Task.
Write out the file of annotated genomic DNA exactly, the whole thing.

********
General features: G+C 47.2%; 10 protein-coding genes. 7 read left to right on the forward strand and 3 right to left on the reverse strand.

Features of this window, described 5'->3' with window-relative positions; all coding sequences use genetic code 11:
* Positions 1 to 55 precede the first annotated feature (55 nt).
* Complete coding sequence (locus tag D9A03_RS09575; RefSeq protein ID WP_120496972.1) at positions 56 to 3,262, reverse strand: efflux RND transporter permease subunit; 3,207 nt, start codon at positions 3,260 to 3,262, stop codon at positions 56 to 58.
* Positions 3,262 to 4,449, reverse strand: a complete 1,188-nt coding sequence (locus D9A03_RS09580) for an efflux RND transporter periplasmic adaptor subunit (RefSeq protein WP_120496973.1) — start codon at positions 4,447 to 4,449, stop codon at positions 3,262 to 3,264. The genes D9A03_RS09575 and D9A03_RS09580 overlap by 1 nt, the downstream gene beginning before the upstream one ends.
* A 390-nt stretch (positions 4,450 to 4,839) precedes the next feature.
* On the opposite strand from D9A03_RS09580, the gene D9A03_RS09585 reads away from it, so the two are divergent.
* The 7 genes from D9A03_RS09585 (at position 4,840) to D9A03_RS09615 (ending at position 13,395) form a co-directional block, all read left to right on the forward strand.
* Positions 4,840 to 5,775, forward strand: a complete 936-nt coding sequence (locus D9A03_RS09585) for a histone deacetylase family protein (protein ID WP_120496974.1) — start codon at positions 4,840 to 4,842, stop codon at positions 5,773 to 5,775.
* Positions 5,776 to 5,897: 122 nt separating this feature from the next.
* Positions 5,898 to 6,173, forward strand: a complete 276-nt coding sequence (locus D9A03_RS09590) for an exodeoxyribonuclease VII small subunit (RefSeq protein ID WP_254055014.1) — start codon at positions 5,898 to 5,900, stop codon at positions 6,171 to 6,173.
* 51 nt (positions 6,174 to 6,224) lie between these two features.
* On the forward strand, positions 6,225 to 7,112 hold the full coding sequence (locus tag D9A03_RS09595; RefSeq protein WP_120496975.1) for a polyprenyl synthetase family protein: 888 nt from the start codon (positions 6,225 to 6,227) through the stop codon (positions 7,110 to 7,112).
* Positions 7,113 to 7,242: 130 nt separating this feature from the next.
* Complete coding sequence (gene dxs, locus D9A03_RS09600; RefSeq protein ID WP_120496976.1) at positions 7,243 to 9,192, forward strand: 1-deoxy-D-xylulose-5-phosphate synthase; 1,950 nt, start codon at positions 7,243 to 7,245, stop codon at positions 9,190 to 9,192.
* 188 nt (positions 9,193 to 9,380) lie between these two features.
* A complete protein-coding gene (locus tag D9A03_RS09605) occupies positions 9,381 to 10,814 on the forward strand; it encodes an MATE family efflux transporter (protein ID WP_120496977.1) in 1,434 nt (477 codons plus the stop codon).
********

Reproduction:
General features: G+C 47.2%; 10 protein-coding genes. 7 read left to right on the forward strand and 3 right to left on the reverse strand.

Features of this window, described 5'->3' with window-relative positions; all coding sequences use genetic code 11:
* Positions 1 to 55 precede the first annotated feature (55 nt).
* Complete coding sequence (locus tag D9A03_RS09575; RefSeq protein ID WP_120496972.1) at positions 56 to 3,262, reverse strand: efflux RND transporter permease subunit; 3,207 nt, start codon at positions 3,260 to 3,262, stop codon at positions 56 to 58.
* Positions 3,262 to 4,449, reverse strand: a complete 1,188-nt coding sequence (locus D9A03_RS09580) for an efflux RND transporter periplasmic adaptor subunit (RefSeq protein WP_120496973.1) — start codon at positions 4,447 to 4,449, stop codon at positions 3,262 to 3,264. The genes D9A03_RS09575 and D9A03_RS09580 overlap by 1 nt, the downstream gene beginning before the upstream one ends.
* A 390-nt stretch (positions 4,450 to 4,839) precedes the next feature.
* On the opposite strand from D9A03_RS09580, the gene D9A03_RS09585 reads away from it, so the two are divergent.
* The 7 genes from D9A03_RS09585 (at position 4,840) to D9A03_RS09615 (ending at position 13,395) form a co-directional block, all read left to right on the forward strand.
* Positions 4,840 to 5,775, forward strand: a complete 936-nt coding sequence (locus D9A03_RS09585) for a histone deacetylase family protein (protein ID WP_120496974.1) — start codon at positions 4,840 to 4,842, stop codon at positions 5,773 to 5,775.
* Positions 5,776 to 5,897: 122 nt separating this feature from the next.
* Positions 5,898 to 6,173, forward strand: a complete 276-nt coding sequence (locus D9A03_RS09590) for an exodeoxyribonuclease VII small subunit (RefSeq protein ID WP_254055014.1) — start codon at positions 5,898 to 5,900, stop codon at positions 6,171 to 6,173.
* 51 nt (positions 6,174 to 6,224) lie between these two features.
* On the forward strand, positions 6,225 to 7,112 hold the full coding sequence (locus tag D9A03_RS09595; RefSeq protein WP_120496975.1) for a polyprenyl synthetase family protein: 888 nt from the start codon (positions 6,225 to 6,227) through the stop codon (positions 7,110 to 7,112).
* Positions 7,113 to 7,242: 130 nt separating this feature from the next.
* Complete coding sequence (gene dxs, locus D9A03_RS09600; RefSeq protein ID WP_120496976.1) at positions 7,243 to 9,192, forward strand: 1-deoxy-D-xylulose-5-phosphate synthase; 1,950 nt, start codon at positions 7,243 to 7,245, stop codon at positions 9,190 to 9,192.
* 188 nt (positions 9,193 to 9,380) lie between these two features.
* A complete protein-coding gene (locus tag D9A03_RS09605) occupies positions 9,381 to 10,814 on the forward strand; it encodes an MATE family efflux transporter (protein ID WP_120496977.1) in 1,434 nt (477 codons plus the stop codon).